Job Opening

Posting Title: Consultant to Review Legislation On Conflict-Related Sexual Violence
Department/Office: Office of the Special Representative of the Secretary-General on Sexual Violence
Duty Station: NEW YORK
Posting Period: 19 January 2022 - 25 January 2022
Job Opening Number: 22-Office of the SRSG on Sexual Violence in Conflict-172530-Consultant
Staffing Exercise N/A
United Nations Core Values: Integrity, Professionalism, Respect for Diversity
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Result of Service

The consultant will produce: (i) a template/structure for legislative review that would be consistently used for the legislative review process; (ii) an analysis of each country specified in the consultancy based on a desk review that collects relevant legislation and other materials; (iii) =and a transversal analysis of the legislative findings.

Work Location

Home based (travel may be required New York but that is yet to be determined).

Expected duration

1 February 2022 and 31 August 2022.

Duties and Responsibilities

The United Nations (UN) Team of Experts on the Rule of Law and Sexual Violence in Conflict (Team of Experts) was created by Security Council resolution 1888 (2009) to assist national authorities in strengthening the rule of law, with the aim of ensuring criminal accountability for perpetrators of conflict-related sexual violence (CRSV). This resolution recognized that CRSV is a threat to international peace and security, and that Member States affected by conflict need assistance to address impunity in order to prevent and deter future violations. The Team of Experts is a multi-entity team, under the strategic direction of Special Representative of the Secretary-General on Sexual Violence in Conflict (SRSG-SVC) and has experts from the Department of Peace Operations (DPO); Office of the United Nations High Commissioner for Human Rights (OHCHR); the Office of the SRSG-SVC; and the United Nations Development Programme (UNDP).

One of the many obstacles to accountability for CRSV lies in weaknesses of national legislative frameworks, which often affect the ability to prosecute these crimes in a victim/survivor-sensitive manner. Security Council resolution 2467 on sexual violence in conflict “enourage[d] national authorities … to strengthen legislation to foster accountability for sexual violence.” And indeed, the SRSG-SVC has prioritized legislative reform in her overall strategy for the delivery of her mandate especially in those country contexts mentioned in the annual report of the Secretary-General on Conflict-Related Sexual Violence (see most recently S/2021/312).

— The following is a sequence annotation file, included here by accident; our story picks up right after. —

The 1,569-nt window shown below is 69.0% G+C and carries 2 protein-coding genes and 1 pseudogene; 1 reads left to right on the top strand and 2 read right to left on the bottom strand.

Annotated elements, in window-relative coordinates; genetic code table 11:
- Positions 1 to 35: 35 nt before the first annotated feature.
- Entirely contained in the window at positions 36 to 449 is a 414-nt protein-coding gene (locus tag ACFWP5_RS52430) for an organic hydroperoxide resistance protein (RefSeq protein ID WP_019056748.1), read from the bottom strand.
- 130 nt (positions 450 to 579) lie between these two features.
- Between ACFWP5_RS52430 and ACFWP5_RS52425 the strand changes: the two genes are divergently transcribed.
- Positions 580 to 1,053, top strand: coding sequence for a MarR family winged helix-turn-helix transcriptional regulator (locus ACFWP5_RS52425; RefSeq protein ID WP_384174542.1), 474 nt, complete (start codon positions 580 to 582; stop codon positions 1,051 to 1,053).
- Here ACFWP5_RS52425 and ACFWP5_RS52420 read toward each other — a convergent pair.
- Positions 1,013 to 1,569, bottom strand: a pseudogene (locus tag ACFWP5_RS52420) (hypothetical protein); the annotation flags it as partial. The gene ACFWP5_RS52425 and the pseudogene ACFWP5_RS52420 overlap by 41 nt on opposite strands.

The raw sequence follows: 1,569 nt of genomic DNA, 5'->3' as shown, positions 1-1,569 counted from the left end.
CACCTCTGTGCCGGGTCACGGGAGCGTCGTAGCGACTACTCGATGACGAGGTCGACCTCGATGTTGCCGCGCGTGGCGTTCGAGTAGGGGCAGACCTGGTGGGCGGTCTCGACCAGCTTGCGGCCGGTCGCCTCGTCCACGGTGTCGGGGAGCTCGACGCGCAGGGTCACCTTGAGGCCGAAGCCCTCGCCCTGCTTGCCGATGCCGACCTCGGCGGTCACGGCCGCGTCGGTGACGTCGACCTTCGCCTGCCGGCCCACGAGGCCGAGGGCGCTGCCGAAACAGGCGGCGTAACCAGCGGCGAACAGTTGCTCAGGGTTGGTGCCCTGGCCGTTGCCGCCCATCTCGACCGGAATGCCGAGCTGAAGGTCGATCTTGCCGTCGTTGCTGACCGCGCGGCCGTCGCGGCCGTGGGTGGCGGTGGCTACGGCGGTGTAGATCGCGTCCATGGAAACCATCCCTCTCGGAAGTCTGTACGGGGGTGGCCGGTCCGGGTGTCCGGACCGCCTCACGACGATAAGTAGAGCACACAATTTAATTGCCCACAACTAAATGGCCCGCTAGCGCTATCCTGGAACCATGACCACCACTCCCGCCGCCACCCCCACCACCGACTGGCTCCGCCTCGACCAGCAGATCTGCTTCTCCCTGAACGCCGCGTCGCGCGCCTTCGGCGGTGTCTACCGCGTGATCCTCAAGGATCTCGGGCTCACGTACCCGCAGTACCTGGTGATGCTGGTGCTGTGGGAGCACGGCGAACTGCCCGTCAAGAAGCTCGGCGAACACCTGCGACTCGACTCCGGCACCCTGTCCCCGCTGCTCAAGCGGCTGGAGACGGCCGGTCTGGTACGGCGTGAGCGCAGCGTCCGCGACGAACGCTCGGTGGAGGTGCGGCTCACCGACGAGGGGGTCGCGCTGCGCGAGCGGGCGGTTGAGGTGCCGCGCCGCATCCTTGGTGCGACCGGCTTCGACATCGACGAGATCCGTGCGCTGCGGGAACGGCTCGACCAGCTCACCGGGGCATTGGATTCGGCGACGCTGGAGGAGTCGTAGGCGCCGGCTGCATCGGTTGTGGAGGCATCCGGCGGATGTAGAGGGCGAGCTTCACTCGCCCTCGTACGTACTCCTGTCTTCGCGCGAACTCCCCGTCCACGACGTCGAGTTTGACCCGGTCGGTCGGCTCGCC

In 2021, in order to remedy these legislative gaps, the Office of the SRSG-SVC, published its Model Legislative Provisions and Guidance on Investigation and Prosecution of Conflict-Related Sexual Violence on 18 June 2021 (available at: (hereafter “Model Legislative Provisions”). Initially released in English, the Model Legislative Provisions will be rolled out in Arabic, French, and Spanish in the first quarter of 2022.

Reliable data collection is a prerequisite to the development of an overall strategy for addressing legislative gaps in specific country contexts and roll out of the Model Legislative Provisions, and further develop the Team of Experts’ legislative workstream.

In developing the report, the successful individual will:

1. Participate in conference calls with the Team of Experts regarding the scope of work, timeline, and expectations for the template and analysis.
2. Develop and share with the Team of Experts the template for the Team’s approval.
3. Collect relevant materials (both primary and secondary) based on a desk review for each country specified.
4. Produce analyses on a rolling basis of each country mentioned in the Objectives section and on the international and domestic law applicable in each country on sexual violence and CRSV as set out above.
5. Discuss these analyses with the Team of Experts.
6. Ensure these analyses are drafted and finalized in the legislative template/structure as agreed.
7. Produce a transversal analysis of the legislative findings.

Qualifications/special skills

Academic Qualifications: Advanced university degree (Master's degree or equivalent) in law, human rights, international relations, or related field.
Experience: • A minimum of 10 years of professional work experience on international criminal law, international humanitarian law, and/or international human rights law is required.
• Demonstrated experience working on issues of sexual and gender-based violence.
• Familiarity with legislative drafting processes.
• Excellent writing and analytical skills
• Ability to meet tight deadlines.
Language: Fluency in written and spoken English and French is required. The knowledge of another United Nations language is desirable.

No Fee


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